Used 2007 Ford Expedition SUV Review
With its exceptionally roomy seating, polished road manners and solid towing capability, the 2007 Ford Expedition is an attractive choice for large, active families.
With high fuel prices here to stay, large SUVs aren't an easy sell anymore, even to consumers who like the idea of a vehicle that can accommodate six to seven of their closest family and friends. So for 2007, Ford has redoubled its efforts and come up with an Expedition that's quieter, more refined and better equipped than ever before. It's also cheaper than last year's model, with an attractive $30,000 base price.
Although the changes on the 2007 Ford Expedition don't constitute a full redesign, they're significant nonetheless. Underneath, there's a more rigid chassis that borrows its front frame section from the F-150 pickup, and revised front and rear suspension designs. Additionally, the rear driveshafts flow through the frame rails, which lowers the big SUV's center of gravity and opens up more room for third-row passengers. Other revisions include larger brake calipers and thicker brake rotors to shorten stopping distances, as well as a new master cylinder to improve pedal feel. There's also a new variable-assist power-steering pump to make the Expedition easier to finesse in parking lots. Compared to last year's model, the '07 Expedition has a smoother ride and a more agile feel around corners.
Ford's large SUV is also carrying around another 200 pounds of curb weight, thanks to the new chassis, an extra helping of insulation to quiet the ride and new standard equipment like front seat-mounted side airbags, three-row side curtain airbags and AdvanceTrac stability control (which still includes the Roll Stability Control feature). Even so, the Expedition's 300-horsepower 5.4-liter V8 offers strong and steady acceleration in most situations, and this year's new six-speed automatic transmission does a good job of keeping the engine in its power band. Unfortunately, Ford's full-size SUV is no more frugal with fuel than it was last year. GM's Chevrolet Tahoe/GMC Yukon twins get up to speed just as quickly as the Expedition but return better gas mileage.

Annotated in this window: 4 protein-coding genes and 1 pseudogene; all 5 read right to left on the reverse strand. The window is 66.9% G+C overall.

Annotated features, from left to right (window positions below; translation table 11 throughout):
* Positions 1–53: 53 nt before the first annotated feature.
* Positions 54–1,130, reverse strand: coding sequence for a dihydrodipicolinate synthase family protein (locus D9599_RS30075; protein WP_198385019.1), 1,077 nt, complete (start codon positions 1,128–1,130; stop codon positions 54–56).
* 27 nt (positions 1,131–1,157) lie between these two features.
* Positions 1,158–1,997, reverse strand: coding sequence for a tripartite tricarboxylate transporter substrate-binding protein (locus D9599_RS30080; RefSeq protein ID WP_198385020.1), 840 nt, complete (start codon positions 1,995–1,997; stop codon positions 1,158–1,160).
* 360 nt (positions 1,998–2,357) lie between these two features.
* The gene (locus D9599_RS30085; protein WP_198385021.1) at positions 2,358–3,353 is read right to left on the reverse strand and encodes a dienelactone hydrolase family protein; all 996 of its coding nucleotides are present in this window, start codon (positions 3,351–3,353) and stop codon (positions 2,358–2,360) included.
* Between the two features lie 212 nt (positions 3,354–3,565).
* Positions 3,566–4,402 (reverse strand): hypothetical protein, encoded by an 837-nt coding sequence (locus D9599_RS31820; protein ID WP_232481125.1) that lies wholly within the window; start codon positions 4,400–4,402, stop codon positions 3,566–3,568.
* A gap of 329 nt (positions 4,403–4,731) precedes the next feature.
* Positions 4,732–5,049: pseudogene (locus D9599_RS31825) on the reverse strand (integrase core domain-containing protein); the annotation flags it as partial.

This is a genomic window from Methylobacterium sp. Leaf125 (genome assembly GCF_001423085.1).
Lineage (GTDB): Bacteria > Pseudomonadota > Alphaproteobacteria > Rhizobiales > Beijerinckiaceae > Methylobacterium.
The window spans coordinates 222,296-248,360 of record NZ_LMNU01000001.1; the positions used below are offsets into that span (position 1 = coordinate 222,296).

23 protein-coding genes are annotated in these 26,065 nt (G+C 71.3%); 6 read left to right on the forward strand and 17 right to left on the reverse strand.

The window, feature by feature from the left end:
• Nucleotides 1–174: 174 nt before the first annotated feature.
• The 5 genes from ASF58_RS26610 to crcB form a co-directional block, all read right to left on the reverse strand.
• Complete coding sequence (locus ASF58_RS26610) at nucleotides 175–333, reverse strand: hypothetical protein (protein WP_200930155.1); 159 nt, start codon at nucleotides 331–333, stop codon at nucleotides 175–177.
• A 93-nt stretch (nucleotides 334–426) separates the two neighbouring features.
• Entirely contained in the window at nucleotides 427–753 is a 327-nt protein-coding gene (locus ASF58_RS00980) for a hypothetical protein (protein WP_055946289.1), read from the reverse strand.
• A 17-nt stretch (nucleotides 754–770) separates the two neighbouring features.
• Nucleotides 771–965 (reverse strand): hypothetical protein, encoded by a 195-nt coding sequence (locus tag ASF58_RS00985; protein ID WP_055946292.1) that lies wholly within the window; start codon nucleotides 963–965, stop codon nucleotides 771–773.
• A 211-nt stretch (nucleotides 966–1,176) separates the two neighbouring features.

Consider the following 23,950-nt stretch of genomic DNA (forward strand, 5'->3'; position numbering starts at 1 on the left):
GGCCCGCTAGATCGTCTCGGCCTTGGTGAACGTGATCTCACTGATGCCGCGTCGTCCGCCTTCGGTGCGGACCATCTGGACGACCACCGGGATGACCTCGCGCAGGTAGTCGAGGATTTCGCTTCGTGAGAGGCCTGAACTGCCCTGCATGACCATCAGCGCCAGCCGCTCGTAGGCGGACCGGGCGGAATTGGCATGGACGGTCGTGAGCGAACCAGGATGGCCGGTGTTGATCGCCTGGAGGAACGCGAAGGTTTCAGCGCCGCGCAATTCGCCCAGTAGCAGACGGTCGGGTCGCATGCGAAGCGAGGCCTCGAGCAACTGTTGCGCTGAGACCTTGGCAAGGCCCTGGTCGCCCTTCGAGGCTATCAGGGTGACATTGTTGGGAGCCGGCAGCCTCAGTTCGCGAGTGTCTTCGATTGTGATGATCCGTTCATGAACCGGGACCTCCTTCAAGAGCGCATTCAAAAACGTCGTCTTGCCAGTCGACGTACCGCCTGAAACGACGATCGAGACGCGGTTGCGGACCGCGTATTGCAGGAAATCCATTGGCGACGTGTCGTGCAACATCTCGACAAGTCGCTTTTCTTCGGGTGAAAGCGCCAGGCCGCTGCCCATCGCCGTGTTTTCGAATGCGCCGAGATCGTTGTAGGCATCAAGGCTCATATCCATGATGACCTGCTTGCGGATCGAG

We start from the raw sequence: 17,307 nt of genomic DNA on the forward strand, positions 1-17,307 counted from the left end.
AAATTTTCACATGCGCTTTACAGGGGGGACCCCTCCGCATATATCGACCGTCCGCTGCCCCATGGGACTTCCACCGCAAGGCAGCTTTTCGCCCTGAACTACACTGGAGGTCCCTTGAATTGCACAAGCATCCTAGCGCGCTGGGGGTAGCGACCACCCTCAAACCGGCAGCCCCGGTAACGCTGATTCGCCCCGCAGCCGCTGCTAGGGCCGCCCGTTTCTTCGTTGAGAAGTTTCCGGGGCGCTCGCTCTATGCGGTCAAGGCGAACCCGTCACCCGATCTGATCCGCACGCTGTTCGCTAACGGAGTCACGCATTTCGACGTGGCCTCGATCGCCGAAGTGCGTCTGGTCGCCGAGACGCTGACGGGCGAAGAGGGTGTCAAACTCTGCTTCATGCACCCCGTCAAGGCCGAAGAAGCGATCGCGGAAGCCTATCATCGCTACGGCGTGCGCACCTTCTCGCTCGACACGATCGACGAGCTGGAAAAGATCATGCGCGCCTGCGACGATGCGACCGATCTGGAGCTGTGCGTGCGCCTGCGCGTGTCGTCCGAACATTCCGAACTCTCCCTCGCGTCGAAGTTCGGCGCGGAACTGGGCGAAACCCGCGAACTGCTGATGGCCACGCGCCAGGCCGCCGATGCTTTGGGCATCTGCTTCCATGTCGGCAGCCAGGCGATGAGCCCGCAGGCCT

However, neither GM's full-size sport-utes nor competitors like the Toyota Sequoia and Nissan Armada can accommodate seven to eight passengers as comfortably as the Expedition can, and none of them has a 60/40-split third-row seat with a power fold feature. Plus, Ford has updated many of its full-size SUV's outdated electronics. The optional navigation system is now DVD-based rather than CD-based and includes a touchscreen, while a pair of upgraded audio systems offer an MP3 player input jack and satellite radio compatibility.
While these improvements don't necessarily vault the 2007 Ford Expedition to the top of the full-size SUV class, they do make it one of the strongest players. For buyers who require the size and utility that only a large sport-ute can provide, the Expedition deserves consideration.
trim levels & features
A large SUV, the 2007 Ford Expedition is available in a single four-door body style and three trim levels: XLT, Eddie Bauer and Limited. The well-equipped XLT model seats five and comes with 17-inch alloy wheels, automatic headlights, running boards, a Class III trailer hitch, air-conditioning, a six-speaker CD stereo with an MP3 player input jack, front captain's chairs with six-way power adjustments for the driver, cruise control and full power accessories. For buyers seeking more amenities, there's the Expedition Eddie Bauer. It seats eight, thanks to its power-folding third-row seat, and offers two-tone exterior paint, dual-zone automatic climate control (with separate rear controls), a higher-wattage sound system with an in-dash CD changer, leather upholstery, a 10-way power driver seat with memory, a six-way power front-passenger seat, a trip computer and an auto-dimming rearview mirror. At the top of the line, you'll find the ritzy Expedition Limited, which has 18-inch chrome wheels, a monochromatic paint job, perforated leather seats with heating and cooling elements up front, a 10-way power front-passenger seat and a wood/leather-trimmed steering wheel.